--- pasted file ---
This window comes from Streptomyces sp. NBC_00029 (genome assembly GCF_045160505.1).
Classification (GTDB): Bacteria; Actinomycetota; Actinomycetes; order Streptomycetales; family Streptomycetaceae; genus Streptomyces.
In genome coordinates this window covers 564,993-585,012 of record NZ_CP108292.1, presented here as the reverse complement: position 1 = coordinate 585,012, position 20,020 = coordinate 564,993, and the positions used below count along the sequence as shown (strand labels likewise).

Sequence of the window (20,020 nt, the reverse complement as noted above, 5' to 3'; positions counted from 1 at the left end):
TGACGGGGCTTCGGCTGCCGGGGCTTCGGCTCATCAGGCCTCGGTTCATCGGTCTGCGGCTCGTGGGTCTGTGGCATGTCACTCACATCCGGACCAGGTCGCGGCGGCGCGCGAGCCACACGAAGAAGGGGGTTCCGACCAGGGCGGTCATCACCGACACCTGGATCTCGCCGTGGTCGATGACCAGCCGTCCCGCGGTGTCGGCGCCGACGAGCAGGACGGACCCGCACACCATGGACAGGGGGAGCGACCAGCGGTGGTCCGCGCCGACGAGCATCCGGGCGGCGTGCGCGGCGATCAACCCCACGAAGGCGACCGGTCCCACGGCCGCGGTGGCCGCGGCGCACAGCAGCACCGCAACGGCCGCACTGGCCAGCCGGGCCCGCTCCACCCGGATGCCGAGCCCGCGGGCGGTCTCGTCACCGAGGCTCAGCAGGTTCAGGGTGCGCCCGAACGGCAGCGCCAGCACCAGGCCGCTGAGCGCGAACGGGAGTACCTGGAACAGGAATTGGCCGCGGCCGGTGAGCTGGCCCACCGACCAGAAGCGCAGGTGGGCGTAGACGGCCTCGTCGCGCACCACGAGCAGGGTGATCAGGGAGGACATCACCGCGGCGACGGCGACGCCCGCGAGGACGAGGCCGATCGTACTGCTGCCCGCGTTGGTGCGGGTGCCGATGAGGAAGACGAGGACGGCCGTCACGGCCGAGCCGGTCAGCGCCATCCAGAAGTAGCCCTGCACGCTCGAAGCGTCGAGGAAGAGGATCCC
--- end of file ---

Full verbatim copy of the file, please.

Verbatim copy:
This window comes from Streptomyces sp. NBC_00029 (genome assembly GCF_045160505.1).
Classification (GTDB): Bacteria; Actinomycetota; Actinomycetes; order Streptomycetales; family Streptomycetaceae; genus Streptomyces.
In genome coordinates this window covers 564,993-585,012 of record NZ_CP108292.1, presented here as the reverse complement: position 1 = coordinate 585,012, position 20,020 = coordinate 564,993, and the positions used below count along the sequence as shown (strand labels likewise).

Sequence of the window (20,020 nt, the reverse complement as noted above, 5' to 3'; positions counted from 1 at the left end):
TGACGGGGCTTCGGCTGCCGGGGCTTCGGCTCATCAGGCCTCGGTTCATCGGTCTGCGGCTCGTGGGTCTGTGGCATGTCACTCACATCCGGACCAGGTCGCGGCGGCGCGCGAGCCACACGAAGAAGGGGGTTCCGACCAGGGCGGTCATCACCGACACCTGGATCTCGCCGTGGTCGATGACCAGCCGTCCCGCGGTGTCGGCGCCGACGAGCAGGACGGACCCGCACACCATGGACAGGGGGAGCGACCAGCGGTGGTCCGCGCCGACGAGCATCCGGGCGGCGTGCGCGGCGATCAACCCCACGAAGGCGACCGGTCCCACGGCCGCGGTGGCCGCGGCGCACAGCAGCACCGCAACGGCCGCACTGGCCAGCCGGGCCCGCTCCACCCGGATGCCGAGCCCGCGGGCGGTCTCGTCACCGAGGCTCAGCAGGTTCAGGGTGCGCCCGAACGGCAGCGCCAGCACCAGGCCGCTGAGCGCGAACGGGAGTACCTGGAACAGGAATTGGCCGCGGCCGGTGAGCTGGCCCACCGACCAGAAGCGCAGGTGGGCGTAGACGGCCTCGTCGCGCACCACGAGCAGGGTGATCAGGGAGGACATCACCGCGGCGACGGCGACGCCCGCGAGGACGAGGCCGATCGTACTGCTGCCCGCGTTGGTGCGGGTGCCGATGAGGAAGACGAGGACGGCCGTCACGGCCGAGCCGGTCAGCGCCATCCAGAAGTAGCCCTGCACGCTCGAAGCGTCGAGGAAGAGGATCCC